The NNPC (Nigeria National Petroleum Corporation) must die!” These were the words of the Governor of Kaduna State, Mallam Nasir el-Rufai, in Abuja on Monday.
A visibly angry el-Rufai, while speaking at the 7th Wole Soyinka Centre Media Lecture Series, lambasted the national oil firm for being run like a parallel government, adding that he was hopeful that the current administration of President Muhammadu Buhari would “kill” the corporation.
The governor called for the setting up of another national oil firm as he argued that the present NNPC would kill Nigeria if it was allowed to continue running.
According to him, the oil firm is riddled with corruption and until it is destroyed completely and rebuilt from the scratch, there will be no headway for Nigeria.
El-Rufai argued that with his experience as a former Director-General of the Bureau of Public Enterprise, it was possible to destroy a bad organisation and turn it into a good firm.
He maintained that Nigeria’s collective wealth was being feasted upon by the less than 1,000 employees of the corporation, alleging that the NNPC only remitted 42 per cent of what it ought to remit to the Federal Government for about three years.
The governor used statistics to defend his recommendation on why the current NNPC must be destroyed
He said in 2014, the country produced on the average about 2.2 million barrels of crude oil per day, while importing most of its daily consumption of 43.5 million litres of refined petroleum products.
He stated that the reliance on imports of refined products led to unsustainable expenses on questionable subsidy payments, exemplified by the $8.99bn spent in the 18 months between January 2012 and June 2013.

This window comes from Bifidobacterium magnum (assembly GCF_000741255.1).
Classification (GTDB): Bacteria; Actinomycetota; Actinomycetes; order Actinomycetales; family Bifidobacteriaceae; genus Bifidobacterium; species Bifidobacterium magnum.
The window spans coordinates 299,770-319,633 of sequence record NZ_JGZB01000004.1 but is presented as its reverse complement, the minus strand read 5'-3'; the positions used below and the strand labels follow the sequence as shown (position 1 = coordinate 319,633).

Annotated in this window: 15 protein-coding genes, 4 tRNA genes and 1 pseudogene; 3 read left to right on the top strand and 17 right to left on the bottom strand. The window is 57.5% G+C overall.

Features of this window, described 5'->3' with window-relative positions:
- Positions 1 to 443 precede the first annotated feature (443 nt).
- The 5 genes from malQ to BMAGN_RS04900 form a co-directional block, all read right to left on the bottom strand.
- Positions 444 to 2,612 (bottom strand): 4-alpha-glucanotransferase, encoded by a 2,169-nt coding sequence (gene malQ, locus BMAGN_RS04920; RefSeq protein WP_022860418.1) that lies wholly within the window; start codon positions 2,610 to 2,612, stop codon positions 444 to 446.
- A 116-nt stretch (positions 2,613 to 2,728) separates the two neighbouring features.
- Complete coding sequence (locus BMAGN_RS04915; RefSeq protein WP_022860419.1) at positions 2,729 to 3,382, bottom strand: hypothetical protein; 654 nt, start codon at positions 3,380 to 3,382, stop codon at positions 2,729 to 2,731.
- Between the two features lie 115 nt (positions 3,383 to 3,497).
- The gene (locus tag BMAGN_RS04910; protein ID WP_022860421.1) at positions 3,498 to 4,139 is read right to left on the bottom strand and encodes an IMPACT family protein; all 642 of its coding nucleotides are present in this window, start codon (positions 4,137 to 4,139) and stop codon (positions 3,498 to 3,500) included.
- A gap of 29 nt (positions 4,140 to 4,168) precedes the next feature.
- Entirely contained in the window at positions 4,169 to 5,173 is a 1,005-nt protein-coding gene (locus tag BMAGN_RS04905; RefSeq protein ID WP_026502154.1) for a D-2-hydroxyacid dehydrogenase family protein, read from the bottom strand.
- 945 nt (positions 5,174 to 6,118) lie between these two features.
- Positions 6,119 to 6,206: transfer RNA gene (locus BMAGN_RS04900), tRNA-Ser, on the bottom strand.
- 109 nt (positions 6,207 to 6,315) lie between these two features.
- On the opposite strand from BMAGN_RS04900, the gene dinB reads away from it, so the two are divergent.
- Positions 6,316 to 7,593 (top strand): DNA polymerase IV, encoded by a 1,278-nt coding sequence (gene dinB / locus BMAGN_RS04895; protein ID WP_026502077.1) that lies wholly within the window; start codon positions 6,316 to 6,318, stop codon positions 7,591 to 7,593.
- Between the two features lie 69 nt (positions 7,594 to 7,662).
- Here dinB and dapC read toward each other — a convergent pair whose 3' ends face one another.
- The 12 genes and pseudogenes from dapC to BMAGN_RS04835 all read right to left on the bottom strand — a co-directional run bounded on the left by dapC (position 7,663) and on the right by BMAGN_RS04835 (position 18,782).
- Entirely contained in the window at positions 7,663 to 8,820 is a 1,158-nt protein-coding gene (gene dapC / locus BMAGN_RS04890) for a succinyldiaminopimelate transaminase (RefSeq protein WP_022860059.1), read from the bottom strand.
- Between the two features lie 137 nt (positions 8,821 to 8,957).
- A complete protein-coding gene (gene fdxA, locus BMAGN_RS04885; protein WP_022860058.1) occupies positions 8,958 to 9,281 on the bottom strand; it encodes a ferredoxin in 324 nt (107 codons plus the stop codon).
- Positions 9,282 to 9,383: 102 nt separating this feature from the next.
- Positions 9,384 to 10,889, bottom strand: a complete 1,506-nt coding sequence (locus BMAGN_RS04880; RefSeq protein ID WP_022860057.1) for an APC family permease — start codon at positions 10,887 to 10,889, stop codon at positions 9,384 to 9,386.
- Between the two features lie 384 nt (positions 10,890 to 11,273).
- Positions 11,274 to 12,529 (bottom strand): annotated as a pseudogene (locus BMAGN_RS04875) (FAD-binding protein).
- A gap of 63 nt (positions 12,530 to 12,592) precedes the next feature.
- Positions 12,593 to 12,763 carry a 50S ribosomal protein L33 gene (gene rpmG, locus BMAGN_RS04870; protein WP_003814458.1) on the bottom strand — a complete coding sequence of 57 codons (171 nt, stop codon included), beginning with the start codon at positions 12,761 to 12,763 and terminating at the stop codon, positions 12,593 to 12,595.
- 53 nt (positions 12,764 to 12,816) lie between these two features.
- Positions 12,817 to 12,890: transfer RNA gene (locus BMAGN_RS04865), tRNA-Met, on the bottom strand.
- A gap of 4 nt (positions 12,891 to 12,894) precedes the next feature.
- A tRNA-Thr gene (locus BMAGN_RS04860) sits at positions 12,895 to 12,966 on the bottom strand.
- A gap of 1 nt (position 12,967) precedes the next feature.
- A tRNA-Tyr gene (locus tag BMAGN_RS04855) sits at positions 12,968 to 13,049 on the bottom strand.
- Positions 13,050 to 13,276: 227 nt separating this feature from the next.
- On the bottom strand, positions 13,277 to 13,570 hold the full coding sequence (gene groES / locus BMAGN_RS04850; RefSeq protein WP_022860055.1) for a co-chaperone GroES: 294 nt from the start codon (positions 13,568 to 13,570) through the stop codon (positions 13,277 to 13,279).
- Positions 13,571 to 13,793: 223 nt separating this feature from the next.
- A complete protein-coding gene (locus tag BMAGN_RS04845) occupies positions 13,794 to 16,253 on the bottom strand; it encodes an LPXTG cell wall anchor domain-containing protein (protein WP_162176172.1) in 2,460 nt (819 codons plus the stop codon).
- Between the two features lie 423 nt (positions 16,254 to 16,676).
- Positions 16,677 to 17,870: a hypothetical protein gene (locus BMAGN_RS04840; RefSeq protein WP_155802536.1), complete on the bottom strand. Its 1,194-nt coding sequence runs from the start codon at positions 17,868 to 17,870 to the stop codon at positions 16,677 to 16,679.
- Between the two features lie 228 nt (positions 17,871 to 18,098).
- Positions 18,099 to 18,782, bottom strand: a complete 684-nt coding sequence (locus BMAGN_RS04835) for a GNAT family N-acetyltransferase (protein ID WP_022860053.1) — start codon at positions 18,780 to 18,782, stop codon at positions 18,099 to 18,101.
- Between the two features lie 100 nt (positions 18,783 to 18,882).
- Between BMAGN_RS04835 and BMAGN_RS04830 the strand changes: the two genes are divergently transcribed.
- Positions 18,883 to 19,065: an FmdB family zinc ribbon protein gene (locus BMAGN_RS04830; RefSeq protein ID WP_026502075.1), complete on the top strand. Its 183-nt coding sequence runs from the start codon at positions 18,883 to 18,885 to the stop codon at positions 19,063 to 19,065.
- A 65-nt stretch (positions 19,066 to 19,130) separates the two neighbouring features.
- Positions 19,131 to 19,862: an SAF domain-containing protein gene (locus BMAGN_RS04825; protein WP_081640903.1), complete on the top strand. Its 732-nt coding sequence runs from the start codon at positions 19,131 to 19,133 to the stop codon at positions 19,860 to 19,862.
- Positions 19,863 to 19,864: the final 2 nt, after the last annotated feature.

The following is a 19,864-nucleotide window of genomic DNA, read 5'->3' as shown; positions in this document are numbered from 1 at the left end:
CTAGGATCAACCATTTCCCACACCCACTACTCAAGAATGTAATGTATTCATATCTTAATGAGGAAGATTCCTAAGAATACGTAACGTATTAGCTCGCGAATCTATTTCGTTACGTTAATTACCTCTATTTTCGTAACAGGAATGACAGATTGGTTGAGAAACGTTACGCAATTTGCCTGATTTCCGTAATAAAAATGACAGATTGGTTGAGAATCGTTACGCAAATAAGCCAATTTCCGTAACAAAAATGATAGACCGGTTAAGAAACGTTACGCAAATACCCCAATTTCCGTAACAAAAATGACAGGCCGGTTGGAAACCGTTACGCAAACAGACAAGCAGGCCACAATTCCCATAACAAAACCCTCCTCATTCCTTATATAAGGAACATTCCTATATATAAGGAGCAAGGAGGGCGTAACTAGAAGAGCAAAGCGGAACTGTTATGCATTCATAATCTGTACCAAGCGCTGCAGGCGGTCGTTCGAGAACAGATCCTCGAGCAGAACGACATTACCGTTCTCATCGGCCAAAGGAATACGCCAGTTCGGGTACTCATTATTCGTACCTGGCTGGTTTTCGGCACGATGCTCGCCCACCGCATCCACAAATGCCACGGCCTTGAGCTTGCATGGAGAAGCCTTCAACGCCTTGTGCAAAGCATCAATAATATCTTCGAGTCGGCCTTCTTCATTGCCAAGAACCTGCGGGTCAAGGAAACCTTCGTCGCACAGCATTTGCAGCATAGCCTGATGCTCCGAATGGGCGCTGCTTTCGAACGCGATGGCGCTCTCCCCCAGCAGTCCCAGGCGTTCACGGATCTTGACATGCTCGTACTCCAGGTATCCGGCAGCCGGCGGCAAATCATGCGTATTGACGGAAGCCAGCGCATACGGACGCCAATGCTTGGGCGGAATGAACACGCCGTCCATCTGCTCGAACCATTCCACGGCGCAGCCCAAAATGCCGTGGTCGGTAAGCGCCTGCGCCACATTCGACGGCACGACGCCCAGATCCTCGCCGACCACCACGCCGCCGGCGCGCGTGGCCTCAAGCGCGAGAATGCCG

El-Rufai said, “About N971bn was budgeted for subsidy payments in 2014 alone (more than twice that was eventually paid). You all recall how trillions of naira were paid out as oil subsidy in 2011, when only N254bn was appropriated. No one has been successfully prosecuted for this scam. Huge deficits in gas supply have ensured that the country’s thermal plants cannot produce power at optimal levels.
“In the eight years leading up to 2014, joint venture production declined by 50.4 per cent. Some 100,000 barrels per day, about five per cent of total production, is estimated to be lost to organised theft. And we all dread the ease and rapidity with which supply shortages lead to endless queues, widespread panic and mortal consequences for the many victims of tanker accidents.
“The long and short of the situation of our oil industry is best exemplified by the parallel government called the NNPC. In 2012, it sold N2.77tn of ‘domestic’ crude oil but paid only N1.66tn to the Federation Account. In 2013, it earned N2.66tn but paid N1.56tn to FAAC; in 2014, (it earned) N2.64tn, but remitted N1.44tn; while between January and May 2015, it earned N733.36bn and remitted only N473.2bn.
“That means that the NNPC only remitted about 58 per cent of the monies earned between 2012 and the first half of 2015. A company with the audacity to retain 42 per cent of a country’s money has become a veritable parallel republic!”
The governor noted that the NNPC felt entitled to consume more resources than the 36 states and the Federal Capital Territory, and the Federal Government combined.
“The example just given is only with respect to domestic crude oil sale. Similar leakages exist in the NPDC, NAPIMS procurement and subsidiary budgets,” he added.